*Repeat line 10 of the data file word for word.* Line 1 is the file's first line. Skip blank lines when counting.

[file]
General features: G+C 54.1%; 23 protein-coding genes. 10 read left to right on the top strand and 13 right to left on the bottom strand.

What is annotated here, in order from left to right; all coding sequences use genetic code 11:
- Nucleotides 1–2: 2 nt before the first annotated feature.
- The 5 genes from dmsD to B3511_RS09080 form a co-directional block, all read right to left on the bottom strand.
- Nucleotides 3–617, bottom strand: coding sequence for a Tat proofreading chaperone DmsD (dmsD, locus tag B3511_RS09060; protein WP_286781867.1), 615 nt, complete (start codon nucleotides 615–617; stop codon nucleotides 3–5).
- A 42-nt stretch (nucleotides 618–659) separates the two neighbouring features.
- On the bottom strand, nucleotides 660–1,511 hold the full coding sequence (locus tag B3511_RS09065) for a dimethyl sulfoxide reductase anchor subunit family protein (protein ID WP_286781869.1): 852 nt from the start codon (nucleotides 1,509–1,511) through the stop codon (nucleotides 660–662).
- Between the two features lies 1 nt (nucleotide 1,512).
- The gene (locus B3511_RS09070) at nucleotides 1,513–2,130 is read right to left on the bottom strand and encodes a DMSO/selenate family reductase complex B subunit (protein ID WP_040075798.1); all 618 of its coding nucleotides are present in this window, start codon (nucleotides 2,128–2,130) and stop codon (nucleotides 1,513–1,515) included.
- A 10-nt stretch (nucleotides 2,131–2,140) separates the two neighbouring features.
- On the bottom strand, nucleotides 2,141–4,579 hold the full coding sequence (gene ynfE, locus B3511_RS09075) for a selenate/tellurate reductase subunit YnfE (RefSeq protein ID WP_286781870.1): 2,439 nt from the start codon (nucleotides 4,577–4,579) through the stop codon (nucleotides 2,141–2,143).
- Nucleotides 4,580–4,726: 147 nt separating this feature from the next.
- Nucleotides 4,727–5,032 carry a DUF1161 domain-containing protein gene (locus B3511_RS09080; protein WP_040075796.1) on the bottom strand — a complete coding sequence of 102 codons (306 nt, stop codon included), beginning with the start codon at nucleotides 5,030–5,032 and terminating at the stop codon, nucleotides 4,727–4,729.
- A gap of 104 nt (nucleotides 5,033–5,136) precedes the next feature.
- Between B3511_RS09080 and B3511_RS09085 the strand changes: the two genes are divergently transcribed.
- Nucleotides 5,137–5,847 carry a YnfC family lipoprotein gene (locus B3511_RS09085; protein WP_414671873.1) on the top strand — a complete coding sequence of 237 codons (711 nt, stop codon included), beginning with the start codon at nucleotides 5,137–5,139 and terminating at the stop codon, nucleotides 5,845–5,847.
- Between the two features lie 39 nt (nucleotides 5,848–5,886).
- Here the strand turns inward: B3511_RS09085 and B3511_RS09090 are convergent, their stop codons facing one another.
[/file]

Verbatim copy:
- A 10-nt stretch (nucleotides 2,131–2,140) separates the two neighbouring features.